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When Can You Descend Below Minimums On Your Next Instrument Approach?


When you're flying an instrument approach, you can go all the way down to the published minimums without seeing a thing (except clouds).

But what do you need to go below minimums and land?

According to FAR 91.175(c), there are three requirements:

  • You must always be able to make a descent to landing on the intended runway using normal maneuvers and a normal descent rate,
  • The flight visibility (that you observe) must meet or exceed the minimums published for the approach, and
  • You must be able to distinctly identify one of the approved visual references for the runway (often called the "runway environment")

So What Do You Need To See On Your Approach To Go Below Minimums?

You can group the runway visual references that the FARs refer to in two main groups:

1) The ones that let you descend down to 100' above the touchdown zone elevation (TDZE).
2) The ones that let you land.

So first off, what gets you down to 100' above the touchdown zone? Here are some examples:

What Gets You Down To 100' Above The Touchdown Zone?

If you can see the white approach light system and nothing else, you can descend down to 100' above touchdown zone elevation, regardless of the type of approach you're flying (even if it's a non-precision approach). But at the 100' point, you need other visual references to go lower.

So what would you be looking for on those approach light systems? Here are some examples of what you'd see to go down to 100' above the touchdown zone.


What Gets You Down To The Runway?

So what gets your wheels on the pavement? If you see any of these references, you can descend down to the runway and land:

  • The approach light systems' red terminating bars or red side row bars (used on ALSF-1 and ALSF-2 systems)
  • The runway threshold
  • The threshold lights
  • The runway end identifier lights (they're the flashing strobes on the corners of the runway's approach threshold)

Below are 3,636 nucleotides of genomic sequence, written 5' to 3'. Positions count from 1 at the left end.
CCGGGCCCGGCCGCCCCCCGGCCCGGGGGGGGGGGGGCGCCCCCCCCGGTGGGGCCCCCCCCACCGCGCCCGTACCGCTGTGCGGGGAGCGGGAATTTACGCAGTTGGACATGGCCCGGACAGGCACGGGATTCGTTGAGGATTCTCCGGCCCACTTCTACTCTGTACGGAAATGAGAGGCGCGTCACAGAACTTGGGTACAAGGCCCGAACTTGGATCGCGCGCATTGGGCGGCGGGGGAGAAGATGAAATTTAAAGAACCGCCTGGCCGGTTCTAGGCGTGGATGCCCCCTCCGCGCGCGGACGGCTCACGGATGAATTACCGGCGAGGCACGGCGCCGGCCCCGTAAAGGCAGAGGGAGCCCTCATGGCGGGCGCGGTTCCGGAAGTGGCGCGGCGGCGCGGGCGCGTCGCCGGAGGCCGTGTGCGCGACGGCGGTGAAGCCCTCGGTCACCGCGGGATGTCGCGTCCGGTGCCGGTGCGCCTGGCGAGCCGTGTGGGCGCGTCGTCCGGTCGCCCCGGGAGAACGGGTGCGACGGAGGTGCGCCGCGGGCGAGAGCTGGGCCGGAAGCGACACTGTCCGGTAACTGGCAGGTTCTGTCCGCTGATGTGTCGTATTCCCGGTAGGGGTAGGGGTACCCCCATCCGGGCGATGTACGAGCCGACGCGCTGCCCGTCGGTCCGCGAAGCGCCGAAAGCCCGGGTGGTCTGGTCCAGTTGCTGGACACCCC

• The visual approach slope indicator (this includes both VASIs and PAPIs)
  • The touchdown zone or touchdown zone markings
  • The touchdown zone lights
  • The runway or runway markings
  • The runway lights

That's a lot to remember, so here's a picture to better explain what you're looking for:


How Do You Know What Lights To Look For?

When you look at your approach chart, you'll see the lights listed in two places. The top of the chart shows the type of approach lighting system for your approach runway. In this case, KTKI has a MALSR on Runway 18.

The second spot you can look is the airport diagram. Not only does it have the approach light system, it also tells you the type of runway lighting. In this case, runway 18 has high-intensity runway lights (HIRL).


Time To Get Some Practice...

Whether you're instrument rated not, it never hurts to get some practical experience recognizing runway lights.

The next time you're at a pilot controlled airport, use CTAF to turn up the lights. And if you're at a tower controlled airport and it isn't too busy, ask tower to turn the lights on - they're usually happy to do so.

The more familiar you are with the lights you're looking for, the easier it is to pick them out of the soup when you're down to minimums on your instrument approach.

Colin Cutler

Colin is a Boldmethod co-founder, pilot and graphic artist. He's been a flight instructor at the University of North Dakota, an airline pilot on the CRJ-200, and has directed development of numerous commercial and military training systems. You can reach him at

Images Courtesy:

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